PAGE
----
Up until recently, I was heavily focused on the campaign – Kerrigan portrait unlocked, thank you very much – for StarCraft 2. Naturally, this caused my multiplayer game count to remain low. After completing the game on Brutal, I set my sights on bringing my campaign skills – *cough* – into the multiplayer game. It took me a few dozens games to notice, but StarCraft 2, and its incarnation of Battle.net, is actually less feature-rich than Battle.net for Warcraft III or the original StarCraft.
This struck me as incredibly odd. After all, haven’t the multiplayer options for video games far surpassed that of 1998? Look at Xbox Live, Steam and PlayStation Network. Heck, even the “small” fish, like Stardock’s Impulse, have robust systems and blossoming communities. Outside of Nintendo and its friend codes (sorry), gaming landscapes have exploded with features, taking humble home entertainment devices into the Internet age.
So it left me and the other MMOcast members scratching our heads when there were some glaring omissions from StarCraft 2’s “upgrade” to Battle.net v2.0. Simple features that have been removed:
- tournament support
- guild support
- chat rooms, public and private (hello 1995)
- profile customization, mainly notes
- annoying custom game settings including searching, sorting and observation games
Battle.net v1.0 features be damned. This is the 21st century. We want new toys, new ways to antagonize our friends and new activities to waste time on.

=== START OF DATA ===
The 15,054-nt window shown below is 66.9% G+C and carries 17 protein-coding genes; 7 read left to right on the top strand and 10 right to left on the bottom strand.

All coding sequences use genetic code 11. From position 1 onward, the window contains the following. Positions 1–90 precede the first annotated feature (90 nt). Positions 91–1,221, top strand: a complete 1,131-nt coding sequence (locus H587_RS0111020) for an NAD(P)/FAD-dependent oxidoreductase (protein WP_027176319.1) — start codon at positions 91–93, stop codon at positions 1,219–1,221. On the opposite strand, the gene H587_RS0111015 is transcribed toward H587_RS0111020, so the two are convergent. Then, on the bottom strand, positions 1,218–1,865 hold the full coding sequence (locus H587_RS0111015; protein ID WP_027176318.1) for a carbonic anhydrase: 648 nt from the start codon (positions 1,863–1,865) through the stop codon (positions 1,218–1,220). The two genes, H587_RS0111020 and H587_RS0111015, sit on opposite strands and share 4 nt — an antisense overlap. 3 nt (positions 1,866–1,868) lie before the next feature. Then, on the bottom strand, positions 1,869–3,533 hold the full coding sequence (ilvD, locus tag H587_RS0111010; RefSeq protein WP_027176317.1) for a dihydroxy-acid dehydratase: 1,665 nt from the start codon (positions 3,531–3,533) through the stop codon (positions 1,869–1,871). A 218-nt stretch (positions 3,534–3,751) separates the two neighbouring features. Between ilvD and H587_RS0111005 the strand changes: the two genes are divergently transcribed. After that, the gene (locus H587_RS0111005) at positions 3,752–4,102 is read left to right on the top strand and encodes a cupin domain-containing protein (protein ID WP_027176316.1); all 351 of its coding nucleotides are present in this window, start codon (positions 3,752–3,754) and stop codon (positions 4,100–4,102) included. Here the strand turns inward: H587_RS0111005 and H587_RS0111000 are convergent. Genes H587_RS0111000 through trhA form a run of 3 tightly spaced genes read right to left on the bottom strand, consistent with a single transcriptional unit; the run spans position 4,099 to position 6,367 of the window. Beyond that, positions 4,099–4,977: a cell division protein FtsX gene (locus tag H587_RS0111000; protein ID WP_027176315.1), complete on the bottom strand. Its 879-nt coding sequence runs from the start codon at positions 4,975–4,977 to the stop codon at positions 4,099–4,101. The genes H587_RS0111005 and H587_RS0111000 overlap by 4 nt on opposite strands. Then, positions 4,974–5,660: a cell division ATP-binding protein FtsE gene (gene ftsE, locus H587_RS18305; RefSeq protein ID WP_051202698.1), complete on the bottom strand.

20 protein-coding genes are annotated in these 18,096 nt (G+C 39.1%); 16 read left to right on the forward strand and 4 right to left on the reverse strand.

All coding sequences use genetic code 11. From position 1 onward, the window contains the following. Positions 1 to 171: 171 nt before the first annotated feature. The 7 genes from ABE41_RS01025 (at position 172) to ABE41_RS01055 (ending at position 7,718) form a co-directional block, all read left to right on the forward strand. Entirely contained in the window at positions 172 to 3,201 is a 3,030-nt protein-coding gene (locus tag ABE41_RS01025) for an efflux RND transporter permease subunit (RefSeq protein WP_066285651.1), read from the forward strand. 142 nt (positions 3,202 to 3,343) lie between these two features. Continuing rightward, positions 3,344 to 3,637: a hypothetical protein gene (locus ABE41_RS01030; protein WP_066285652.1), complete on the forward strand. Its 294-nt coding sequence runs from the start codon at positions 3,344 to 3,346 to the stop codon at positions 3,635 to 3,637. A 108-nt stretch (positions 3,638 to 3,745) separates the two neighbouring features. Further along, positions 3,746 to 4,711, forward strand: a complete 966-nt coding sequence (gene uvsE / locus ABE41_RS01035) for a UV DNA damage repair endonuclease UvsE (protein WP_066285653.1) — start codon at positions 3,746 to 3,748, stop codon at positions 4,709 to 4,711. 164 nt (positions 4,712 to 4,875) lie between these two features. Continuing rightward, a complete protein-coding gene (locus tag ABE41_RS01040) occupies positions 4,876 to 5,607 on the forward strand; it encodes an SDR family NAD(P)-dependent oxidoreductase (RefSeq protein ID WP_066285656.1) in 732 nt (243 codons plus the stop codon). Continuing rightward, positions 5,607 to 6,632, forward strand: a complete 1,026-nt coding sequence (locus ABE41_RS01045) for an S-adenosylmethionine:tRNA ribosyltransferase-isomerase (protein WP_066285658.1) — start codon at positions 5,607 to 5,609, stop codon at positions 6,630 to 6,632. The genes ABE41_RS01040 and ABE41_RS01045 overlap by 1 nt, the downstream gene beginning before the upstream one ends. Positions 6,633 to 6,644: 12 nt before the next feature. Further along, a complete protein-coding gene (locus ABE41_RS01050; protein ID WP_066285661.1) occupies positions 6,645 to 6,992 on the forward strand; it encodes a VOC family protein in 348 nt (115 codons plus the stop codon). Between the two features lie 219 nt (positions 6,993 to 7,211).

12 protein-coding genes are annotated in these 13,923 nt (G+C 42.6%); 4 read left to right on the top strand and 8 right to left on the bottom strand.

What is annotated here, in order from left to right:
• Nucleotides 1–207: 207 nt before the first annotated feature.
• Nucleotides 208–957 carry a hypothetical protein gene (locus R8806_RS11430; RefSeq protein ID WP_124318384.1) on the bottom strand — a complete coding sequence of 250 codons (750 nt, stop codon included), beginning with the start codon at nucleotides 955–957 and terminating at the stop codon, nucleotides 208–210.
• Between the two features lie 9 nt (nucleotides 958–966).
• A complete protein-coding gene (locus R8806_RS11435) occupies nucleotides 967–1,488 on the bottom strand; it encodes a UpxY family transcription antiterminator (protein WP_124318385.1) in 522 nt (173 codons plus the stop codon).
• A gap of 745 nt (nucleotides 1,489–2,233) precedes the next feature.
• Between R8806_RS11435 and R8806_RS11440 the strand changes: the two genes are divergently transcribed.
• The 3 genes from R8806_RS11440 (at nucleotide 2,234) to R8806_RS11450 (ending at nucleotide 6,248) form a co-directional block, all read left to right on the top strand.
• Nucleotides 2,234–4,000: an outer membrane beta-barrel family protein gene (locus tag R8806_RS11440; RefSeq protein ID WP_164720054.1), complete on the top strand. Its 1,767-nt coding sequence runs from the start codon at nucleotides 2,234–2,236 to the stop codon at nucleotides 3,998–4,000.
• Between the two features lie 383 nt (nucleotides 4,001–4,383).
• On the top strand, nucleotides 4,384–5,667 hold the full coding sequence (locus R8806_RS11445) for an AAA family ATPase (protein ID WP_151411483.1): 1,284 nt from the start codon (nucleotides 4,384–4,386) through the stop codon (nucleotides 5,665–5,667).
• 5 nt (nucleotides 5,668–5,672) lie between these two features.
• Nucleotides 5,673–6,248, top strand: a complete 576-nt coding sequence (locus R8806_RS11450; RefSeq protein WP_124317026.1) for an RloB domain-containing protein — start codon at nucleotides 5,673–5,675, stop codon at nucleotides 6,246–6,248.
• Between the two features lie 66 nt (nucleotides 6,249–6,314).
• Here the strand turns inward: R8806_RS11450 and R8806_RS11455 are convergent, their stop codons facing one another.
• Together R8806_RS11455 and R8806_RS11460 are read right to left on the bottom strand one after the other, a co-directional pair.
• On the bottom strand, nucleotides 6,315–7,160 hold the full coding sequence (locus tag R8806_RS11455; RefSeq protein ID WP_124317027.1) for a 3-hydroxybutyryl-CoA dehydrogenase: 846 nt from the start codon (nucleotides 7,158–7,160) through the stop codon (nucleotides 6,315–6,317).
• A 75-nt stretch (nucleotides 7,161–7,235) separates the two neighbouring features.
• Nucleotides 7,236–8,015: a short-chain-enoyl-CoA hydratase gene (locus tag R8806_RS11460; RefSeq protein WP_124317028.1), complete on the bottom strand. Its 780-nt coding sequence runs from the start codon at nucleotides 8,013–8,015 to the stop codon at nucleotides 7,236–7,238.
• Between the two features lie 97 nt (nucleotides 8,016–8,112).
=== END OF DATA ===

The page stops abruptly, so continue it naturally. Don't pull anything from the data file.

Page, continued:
- Spend hours claiming the Kerrigan portrait? Too bad it only gets displayed during loading (~30 seconds) and most people don’t know what it means. Mouseover support for portraits during loading would be nice.
- Love World of Warcraft’s customizable chat interface? Don’t expect it here. Receiving a message in-game isn’t nearly as in-your-face as it should be.
- Dustin Browder promised me an awesome custom map shop at BlizzCon 2009, but it didn’t launch with the title. Blizzard recently released its first custom map for StarCraft 2, but hasn’t approached the subject of a release date for the shop. One can only hope that the company is waiting for a stockpile of good custom maps before launch.
Don’t get me wrong, these are minute complaints. Not having them doesn’t ruin the core game in any capacity. They are (mostly) features Blizzard said Battle.net v2.0 would have, so we know the company is working on them. That being said, Activision blamed Battle.net v2.0 development for the delay of StarCraft 2: Wings of Liberty, so who knows where that development stands.
At least we have achievements and the complex ELO-style ranking system.